Outclassed in Honde Valley


The story of Cde Blessing Mukome

NOVEMBER 23 and 24 1977 are unforgettable dates in my home village of Nyabadza in Honde Valley. 

The news of the gruesome Chimoio attack had filtered through. 

Apparently, in an act of genocide, Rhodesians had attacked a ZANLA camp in Chimoio, killing thousands of Zimbabweans, among them, innocent women and children.

I was a war collaborator then after the closure of my school, Mponda Primary School, where I was in Grade Seven.

I was 14 years old then.

We were gathered at a pungwe the very night of the attack when Cde Pfepferere broke the news of the Chimoio massacre. 

On November 24, around mid-morning, I was petrified when a spotter jet flew past us.

I was with Elisha Matimbira and Edward Nyabadza. 

We were coming from Nyabadza Shop where we had gone to collect clothes for vanamukoma (freedom fighters).

A spotter jet, popularly known as ‘nyamagumba’, was a clear sign of impending danger, hence we rushed to a nearby mountain called Chiradzikiro for refuge.

In no time, ugly helicopters filled the sky, flying towards Hwahwazira Mountain which was not far from Chiradzikiro.

We knew that about four groups of ZANLA forces were stationed in Hwahwazira Mountain and a sell-out had informed Rhodesians about the base.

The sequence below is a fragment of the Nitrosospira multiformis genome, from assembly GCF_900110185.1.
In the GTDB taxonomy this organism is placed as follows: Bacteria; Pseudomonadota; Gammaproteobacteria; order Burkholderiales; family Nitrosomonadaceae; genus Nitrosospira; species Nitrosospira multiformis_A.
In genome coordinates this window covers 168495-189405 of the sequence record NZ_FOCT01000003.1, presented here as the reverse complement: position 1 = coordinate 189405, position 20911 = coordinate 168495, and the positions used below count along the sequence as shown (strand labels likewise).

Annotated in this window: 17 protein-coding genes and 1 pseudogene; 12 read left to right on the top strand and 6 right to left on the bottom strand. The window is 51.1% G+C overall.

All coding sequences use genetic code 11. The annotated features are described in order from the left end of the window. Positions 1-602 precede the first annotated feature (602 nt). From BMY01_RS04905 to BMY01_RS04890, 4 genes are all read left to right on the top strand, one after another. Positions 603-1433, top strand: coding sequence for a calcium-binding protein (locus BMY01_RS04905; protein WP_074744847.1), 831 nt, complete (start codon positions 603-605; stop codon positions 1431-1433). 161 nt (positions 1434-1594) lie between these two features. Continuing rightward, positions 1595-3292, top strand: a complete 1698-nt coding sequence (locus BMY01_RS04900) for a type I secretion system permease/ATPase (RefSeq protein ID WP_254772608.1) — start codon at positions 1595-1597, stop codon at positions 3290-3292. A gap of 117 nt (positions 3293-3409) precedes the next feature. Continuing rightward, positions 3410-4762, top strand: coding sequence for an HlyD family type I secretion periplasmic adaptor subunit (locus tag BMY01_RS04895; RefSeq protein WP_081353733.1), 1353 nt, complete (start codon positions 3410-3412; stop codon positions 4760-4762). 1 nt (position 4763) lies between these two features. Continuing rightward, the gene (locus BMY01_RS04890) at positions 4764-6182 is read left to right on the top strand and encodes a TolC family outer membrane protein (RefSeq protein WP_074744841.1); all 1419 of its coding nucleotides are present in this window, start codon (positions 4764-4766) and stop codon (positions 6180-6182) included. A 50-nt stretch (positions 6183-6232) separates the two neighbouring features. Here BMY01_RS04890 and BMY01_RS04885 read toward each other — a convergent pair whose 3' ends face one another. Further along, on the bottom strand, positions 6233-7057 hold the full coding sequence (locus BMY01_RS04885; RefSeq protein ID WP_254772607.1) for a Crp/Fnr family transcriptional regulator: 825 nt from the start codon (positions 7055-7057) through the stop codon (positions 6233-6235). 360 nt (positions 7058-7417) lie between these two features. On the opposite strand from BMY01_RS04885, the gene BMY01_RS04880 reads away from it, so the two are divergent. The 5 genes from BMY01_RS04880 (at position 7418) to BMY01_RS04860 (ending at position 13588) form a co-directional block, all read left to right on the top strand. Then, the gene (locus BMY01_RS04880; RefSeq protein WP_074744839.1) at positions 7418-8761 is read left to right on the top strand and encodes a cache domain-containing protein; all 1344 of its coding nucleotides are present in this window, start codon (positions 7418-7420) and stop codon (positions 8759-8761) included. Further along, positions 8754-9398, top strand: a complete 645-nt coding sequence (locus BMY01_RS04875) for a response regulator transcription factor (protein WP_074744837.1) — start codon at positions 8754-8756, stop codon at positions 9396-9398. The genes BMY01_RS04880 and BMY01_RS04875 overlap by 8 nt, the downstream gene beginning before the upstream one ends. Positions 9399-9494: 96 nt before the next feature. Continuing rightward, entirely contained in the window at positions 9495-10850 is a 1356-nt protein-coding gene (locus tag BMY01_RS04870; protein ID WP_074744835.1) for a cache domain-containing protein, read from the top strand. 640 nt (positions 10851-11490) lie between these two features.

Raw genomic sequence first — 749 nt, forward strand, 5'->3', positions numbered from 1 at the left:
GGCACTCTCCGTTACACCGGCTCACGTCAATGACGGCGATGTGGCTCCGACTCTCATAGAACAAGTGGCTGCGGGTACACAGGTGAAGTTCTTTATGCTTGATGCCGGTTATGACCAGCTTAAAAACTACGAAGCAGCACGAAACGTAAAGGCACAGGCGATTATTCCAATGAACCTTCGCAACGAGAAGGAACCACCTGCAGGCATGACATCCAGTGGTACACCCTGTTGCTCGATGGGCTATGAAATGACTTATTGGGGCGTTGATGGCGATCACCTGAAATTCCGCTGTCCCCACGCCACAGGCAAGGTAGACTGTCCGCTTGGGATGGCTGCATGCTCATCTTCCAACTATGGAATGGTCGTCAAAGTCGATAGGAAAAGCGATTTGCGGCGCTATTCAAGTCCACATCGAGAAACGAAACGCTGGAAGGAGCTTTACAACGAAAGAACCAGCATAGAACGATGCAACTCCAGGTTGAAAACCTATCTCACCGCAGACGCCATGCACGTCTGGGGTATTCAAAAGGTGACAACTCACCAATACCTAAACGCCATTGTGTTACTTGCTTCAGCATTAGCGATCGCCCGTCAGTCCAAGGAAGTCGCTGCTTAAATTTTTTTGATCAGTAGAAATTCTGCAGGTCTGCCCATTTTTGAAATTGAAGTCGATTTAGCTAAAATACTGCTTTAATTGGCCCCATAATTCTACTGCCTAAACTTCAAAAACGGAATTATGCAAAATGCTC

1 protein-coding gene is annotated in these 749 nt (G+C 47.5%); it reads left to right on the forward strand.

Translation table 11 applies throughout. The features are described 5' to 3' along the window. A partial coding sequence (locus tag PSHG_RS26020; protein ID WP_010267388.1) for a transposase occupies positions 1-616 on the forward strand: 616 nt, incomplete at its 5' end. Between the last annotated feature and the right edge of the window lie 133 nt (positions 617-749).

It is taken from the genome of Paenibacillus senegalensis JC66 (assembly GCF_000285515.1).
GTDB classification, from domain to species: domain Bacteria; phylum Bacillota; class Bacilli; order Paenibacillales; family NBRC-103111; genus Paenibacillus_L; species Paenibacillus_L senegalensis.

The sell-out, however, had no detail about the number of liberation fighters in Hwahwazira Mountain.

Since Chiradzikiro Mountain was not far from Hwahwazira Mountain, we could see the action clearly.

The helicopters started hovering around the mountain, dropping bombs.

We then saw two Dakotas dropping paratroopers before vanamukoma started firing from different positions of the mountain.

There was heavy gunfire exchange for the next hour before two helicopters were blown up by the ZANLA forces.

Fire intensified with ZANLA forces gaining an upper hand.

Rhodesians were eventually overpowered and we were delighted when we saw their remaining choppers heading back towards Mutare, while their military trucks drove back to their barracks.

We rushed back home after hiding vanamukoma’s clothes on the mountain.

The following day, the Rhodesians came and all villagers were gathered at Nyabadza, the village head’s homestead.

All the boys were force-marched together with elderly men to Hwahwazira Mountain. 

There, we were supposed to load corpses of Rhodesian soldiers onto trucks.

The bodies were scattered around the mountain.

We loaded over 20 bodies before the trucks headed for Ruda, a Rhodesian military camp. 

I understand the bodies were later airlifted to Harare, the then Salisbury. 

This was another decisive victory for ZANLA. 

Compiled by Emergencey Mwale-Kamtande


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